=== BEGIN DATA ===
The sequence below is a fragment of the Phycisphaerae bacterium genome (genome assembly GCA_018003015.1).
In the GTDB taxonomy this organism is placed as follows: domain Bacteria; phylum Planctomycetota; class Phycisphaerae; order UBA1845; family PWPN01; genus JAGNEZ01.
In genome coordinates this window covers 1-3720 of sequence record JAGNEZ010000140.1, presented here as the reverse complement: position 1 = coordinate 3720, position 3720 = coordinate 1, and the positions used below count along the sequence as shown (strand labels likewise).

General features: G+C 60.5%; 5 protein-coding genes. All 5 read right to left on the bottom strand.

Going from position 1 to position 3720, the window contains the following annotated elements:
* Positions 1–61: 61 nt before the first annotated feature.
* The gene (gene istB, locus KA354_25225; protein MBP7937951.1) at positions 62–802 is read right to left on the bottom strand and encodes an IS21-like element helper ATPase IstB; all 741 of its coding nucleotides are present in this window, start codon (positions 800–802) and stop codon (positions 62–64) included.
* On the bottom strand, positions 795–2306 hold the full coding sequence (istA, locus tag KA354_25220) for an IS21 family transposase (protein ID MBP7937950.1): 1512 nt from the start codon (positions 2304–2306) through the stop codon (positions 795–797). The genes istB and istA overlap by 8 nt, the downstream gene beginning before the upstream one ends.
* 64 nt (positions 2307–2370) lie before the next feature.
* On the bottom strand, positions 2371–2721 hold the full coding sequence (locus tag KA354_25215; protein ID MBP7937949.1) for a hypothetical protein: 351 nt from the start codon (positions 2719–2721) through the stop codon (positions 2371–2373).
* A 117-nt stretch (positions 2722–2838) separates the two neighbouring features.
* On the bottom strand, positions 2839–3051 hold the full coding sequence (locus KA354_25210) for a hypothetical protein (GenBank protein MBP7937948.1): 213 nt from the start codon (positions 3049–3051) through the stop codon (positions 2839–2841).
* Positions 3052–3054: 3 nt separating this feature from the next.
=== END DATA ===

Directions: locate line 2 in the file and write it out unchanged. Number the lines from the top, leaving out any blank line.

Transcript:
In the GTDB taxonomy this organism is placed as follows: domain Bacteria; phylum Planctomycetota; class Phycisphaerae; order UBA1845; family PWPN01; genus JAGNEZ01.